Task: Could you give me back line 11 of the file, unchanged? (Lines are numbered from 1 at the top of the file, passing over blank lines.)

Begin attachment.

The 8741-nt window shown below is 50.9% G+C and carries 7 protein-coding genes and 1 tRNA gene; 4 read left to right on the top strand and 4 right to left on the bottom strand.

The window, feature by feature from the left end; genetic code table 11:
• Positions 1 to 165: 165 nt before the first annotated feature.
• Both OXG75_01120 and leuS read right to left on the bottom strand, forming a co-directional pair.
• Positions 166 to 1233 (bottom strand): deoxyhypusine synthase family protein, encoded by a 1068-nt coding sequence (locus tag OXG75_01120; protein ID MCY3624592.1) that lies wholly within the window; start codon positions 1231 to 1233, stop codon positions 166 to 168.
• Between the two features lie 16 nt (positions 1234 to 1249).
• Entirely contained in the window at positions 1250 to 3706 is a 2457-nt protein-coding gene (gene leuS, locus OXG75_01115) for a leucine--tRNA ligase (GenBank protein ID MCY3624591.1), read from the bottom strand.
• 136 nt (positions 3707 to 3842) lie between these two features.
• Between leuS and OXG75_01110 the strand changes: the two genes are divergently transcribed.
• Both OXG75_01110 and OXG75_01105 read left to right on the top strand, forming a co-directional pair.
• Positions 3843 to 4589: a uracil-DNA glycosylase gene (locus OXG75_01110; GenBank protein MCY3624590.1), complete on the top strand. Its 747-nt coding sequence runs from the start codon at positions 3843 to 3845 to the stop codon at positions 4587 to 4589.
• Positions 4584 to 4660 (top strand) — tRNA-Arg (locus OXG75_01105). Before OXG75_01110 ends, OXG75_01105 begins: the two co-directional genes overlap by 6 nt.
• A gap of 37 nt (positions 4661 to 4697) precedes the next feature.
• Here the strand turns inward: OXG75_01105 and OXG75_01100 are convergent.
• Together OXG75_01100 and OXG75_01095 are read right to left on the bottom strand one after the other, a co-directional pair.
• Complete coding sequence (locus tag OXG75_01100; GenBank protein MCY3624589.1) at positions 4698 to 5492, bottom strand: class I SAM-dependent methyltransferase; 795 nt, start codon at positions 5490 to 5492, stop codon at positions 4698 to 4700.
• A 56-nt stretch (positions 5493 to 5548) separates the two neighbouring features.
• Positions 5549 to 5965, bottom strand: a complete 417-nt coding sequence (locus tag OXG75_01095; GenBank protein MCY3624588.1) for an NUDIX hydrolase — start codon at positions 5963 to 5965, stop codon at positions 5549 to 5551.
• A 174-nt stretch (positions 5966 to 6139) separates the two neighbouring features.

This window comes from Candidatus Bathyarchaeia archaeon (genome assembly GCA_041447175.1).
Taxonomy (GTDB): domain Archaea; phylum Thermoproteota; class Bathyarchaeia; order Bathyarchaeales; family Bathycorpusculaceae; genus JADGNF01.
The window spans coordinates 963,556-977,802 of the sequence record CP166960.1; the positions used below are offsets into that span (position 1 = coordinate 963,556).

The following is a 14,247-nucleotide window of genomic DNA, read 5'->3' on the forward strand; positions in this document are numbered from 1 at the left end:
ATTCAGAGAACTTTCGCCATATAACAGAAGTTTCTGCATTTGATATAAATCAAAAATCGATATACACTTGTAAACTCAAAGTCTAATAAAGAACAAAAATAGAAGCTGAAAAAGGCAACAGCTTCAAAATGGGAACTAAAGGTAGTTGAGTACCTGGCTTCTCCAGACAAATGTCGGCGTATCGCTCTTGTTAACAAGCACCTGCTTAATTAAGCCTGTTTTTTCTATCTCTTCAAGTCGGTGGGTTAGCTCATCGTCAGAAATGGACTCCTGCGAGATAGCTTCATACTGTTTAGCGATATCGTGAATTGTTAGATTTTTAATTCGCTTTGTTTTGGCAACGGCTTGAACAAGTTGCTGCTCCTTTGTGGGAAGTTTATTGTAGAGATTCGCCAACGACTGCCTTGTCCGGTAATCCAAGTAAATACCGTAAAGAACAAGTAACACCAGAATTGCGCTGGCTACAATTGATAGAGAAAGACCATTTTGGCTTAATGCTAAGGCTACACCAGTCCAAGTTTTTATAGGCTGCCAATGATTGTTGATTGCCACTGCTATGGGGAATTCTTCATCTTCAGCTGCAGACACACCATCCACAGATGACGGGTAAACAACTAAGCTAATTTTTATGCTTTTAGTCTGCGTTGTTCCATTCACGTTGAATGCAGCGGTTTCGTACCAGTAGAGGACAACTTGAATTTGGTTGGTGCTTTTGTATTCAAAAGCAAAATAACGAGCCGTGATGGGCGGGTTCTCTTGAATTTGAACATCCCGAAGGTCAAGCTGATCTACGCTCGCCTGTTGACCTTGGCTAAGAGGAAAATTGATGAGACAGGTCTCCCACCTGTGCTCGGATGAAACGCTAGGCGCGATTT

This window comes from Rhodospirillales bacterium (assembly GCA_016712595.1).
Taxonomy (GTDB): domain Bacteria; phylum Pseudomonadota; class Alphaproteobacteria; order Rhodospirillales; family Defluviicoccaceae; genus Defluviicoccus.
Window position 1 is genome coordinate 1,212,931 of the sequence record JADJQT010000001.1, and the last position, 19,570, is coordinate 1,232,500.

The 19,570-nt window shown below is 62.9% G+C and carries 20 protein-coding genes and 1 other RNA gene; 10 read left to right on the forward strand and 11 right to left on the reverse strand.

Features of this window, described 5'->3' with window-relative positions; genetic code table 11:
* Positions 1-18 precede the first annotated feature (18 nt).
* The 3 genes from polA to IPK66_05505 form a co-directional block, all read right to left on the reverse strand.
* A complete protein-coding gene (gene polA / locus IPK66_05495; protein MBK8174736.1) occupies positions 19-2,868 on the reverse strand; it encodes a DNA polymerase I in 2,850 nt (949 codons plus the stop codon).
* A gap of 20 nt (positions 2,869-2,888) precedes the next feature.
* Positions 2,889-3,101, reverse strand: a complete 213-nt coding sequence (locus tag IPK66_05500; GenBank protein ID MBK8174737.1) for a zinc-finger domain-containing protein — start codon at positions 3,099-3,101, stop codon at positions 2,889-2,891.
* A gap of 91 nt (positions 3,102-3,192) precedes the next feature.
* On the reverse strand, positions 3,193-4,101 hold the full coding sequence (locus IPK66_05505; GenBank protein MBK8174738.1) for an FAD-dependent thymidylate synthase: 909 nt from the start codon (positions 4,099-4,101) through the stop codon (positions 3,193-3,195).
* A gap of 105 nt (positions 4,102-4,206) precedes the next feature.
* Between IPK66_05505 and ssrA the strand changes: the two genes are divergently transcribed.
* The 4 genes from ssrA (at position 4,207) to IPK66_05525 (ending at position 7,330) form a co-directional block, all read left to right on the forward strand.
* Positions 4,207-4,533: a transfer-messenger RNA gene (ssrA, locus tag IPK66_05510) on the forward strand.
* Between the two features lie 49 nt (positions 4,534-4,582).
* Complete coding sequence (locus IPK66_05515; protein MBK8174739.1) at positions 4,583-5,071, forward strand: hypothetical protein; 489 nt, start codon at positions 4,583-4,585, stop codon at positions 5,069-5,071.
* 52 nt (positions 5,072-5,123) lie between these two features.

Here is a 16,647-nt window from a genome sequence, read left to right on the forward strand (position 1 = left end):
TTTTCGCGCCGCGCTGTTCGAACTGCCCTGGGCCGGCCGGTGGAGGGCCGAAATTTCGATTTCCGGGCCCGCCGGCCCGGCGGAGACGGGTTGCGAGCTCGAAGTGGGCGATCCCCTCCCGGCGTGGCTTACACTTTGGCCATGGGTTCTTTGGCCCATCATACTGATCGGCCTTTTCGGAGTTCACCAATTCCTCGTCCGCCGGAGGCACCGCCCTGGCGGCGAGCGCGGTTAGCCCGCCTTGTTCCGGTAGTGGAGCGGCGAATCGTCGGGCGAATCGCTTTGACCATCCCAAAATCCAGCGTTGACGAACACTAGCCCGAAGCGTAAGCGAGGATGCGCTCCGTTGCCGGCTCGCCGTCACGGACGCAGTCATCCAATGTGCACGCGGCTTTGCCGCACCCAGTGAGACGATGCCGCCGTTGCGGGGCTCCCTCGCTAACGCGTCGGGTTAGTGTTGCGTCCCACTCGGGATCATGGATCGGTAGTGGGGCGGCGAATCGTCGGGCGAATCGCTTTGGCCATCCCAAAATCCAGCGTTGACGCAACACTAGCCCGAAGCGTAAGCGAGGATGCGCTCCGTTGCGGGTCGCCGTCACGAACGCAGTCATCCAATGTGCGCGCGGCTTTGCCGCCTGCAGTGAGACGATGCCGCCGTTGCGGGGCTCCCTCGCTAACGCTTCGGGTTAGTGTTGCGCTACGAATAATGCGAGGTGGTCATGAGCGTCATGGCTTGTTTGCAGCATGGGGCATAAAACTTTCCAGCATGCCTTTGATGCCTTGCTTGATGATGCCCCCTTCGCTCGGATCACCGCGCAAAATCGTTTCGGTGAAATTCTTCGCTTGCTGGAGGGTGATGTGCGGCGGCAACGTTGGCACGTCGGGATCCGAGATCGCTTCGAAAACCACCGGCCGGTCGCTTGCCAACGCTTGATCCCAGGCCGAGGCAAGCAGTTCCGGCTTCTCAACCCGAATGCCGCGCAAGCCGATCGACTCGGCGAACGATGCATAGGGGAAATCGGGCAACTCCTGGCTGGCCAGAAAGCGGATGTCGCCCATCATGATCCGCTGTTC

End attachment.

• Positions 3843 to 4589: a uracil-DNA glycosylase gene (locus OXG75_01110; GenBank protein MCY3624590.1), complete on the top strand. Its 747-nt coding sequence runs from the start codon at positions 3843 to 3845 to the stop codon at positions 4587 to 4589.